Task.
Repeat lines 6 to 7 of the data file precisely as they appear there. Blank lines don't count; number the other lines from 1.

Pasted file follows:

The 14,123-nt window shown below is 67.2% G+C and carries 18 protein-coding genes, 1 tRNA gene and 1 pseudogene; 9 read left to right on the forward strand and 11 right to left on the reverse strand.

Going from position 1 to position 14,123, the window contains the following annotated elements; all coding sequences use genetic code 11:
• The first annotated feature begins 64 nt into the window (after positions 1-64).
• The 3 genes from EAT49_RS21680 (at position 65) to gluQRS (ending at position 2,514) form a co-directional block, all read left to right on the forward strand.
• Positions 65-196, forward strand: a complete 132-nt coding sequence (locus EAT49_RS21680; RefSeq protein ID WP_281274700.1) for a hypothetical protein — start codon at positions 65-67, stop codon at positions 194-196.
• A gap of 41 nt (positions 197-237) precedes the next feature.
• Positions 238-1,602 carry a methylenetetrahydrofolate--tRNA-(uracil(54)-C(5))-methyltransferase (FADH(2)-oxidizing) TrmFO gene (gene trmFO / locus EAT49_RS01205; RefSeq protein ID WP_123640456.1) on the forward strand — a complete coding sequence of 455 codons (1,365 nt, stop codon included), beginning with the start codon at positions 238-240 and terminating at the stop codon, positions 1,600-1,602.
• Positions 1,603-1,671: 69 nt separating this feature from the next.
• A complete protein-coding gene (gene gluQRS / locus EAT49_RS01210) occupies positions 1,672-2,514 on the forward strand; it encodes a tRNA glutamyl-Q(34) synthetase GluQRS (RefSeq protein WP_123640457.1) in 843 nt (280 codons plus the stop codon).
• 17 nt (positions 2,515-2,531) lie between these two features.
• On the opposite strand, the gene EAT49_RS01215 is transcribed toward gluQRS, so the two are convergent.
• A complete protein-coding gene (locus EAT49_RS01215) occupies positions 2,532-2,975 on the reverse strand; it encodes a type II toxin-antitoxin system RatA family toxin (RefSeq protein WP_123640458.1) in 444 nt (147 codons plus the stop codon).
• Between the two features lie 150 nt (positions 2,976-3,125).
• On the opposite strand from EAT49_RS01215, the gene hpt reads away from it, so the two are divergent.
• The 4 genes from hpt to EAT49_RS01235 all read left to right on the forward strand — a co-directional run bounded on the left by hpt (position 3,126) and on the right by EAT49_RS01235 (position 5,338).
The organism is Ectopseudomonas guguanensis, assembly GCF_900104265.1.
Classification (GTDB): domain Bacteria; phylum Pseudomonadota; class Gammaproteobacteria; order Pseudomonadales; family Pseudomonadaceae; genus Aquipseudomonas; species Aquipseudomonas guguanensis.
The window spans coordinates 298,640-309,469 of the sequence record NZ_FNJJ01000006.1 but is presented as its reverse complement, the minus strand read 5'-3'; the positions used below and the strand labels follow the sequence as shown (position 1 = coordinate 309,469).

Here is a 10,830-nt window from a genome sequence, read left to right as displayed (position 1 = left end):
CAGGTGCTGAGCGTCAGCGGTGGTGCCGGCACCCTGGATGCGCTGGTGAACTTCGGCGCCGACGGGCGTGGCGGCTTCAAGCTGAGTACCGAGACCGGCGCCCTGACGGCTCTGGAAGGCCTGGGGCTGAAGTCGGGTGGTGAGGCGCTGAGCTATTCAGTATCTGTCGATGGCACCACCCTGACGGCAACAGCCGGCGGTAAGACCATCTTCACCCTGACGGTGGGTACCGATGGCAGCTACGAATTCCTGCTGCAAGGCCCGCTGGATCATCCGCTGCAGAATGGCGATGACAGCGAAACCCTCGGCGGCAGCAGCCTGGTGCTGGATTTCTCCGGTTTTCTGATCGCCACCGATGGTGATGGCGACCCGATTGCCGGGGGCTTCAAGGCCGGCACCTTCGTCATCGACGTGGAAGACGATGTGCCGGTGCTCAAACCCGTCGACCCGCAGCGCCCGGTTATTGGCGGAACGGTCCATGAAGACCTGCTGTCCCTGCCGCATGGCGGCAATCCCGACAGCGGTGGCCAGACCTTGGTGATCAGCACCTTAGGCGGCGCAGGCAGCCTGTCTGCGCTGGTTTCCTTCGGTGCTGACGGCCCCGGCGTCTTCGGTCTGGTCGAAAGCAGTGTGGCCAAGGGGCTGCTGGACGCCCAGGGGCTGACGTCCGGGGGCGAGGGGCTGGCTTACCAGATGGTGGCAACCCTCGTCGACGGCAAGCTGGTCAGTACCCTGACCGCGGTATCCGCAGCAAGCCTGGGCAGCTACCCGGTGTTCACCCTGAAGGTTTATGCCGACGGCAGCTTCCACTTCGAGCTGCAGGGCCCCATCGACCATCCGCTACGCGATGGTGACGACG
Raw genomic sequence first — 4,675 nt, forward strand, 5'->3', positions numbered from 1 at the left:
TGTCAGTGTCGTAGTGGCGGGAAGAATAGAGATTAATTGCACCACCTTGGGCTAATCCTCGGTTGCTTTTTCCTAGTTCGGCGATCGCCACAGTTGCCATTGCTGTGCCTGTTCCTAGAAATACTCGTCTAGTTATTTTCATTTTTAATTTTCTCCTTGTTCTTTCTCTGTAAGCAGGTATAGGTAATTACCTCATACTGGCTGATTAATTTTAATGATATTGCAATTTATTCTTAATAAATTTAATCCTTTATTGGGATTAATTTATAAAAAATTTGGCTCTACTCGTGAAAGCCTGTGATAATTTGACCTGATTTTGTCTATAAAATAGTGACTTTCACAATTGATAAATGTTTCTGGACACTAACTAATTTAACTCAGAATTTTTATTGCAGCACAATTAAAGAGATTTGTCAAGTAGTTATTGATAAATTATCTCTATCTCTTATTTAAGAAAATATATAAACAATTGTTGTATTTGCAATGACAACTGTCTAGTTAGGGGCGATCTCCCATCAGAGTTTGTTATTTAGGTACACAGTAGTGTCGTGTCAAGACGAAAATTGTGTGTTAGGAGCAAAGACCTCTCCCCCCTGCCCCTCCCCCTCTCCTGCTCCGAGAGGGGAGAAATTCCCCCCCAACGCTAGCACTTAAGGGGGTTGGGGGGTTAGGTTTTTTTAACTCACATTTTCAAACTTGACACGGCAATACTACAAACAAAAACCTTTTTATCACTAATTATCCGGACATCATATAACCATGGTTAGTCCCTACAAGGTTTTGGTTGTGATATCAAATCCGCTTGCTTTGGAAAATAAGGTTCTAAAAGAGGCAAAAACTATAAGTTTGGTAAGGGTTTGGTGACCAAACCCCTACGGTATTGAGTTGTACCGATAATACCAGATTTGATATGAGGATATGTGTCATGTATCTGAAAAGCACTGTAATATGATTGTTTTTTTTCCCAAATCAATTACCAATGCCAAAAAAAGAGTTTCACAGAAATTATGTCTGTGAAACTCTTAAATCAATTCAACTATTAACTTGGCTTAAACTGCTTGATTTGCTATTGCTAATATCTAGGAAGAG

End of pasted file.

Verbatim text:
• A gap of 41 nt (positions 197-237) precedes the next feature.
• Positions 238-1,602 carry a methylenetetrahydrofolate--tRNA-(uracil(54)-C(5))-methyltransferase (FADH(2)-oxidizing) TrmFO gene (gene trmFO / locus EAT49_RS01205; RefSeq protein ID WP_123640456.1) on the forward strand — a complete coding sequence of 455 codons (1,365 nt, stop codon included), beginning with the start codon at positions 238-240 and terminating at the stop codon, positions 1,600-1,602.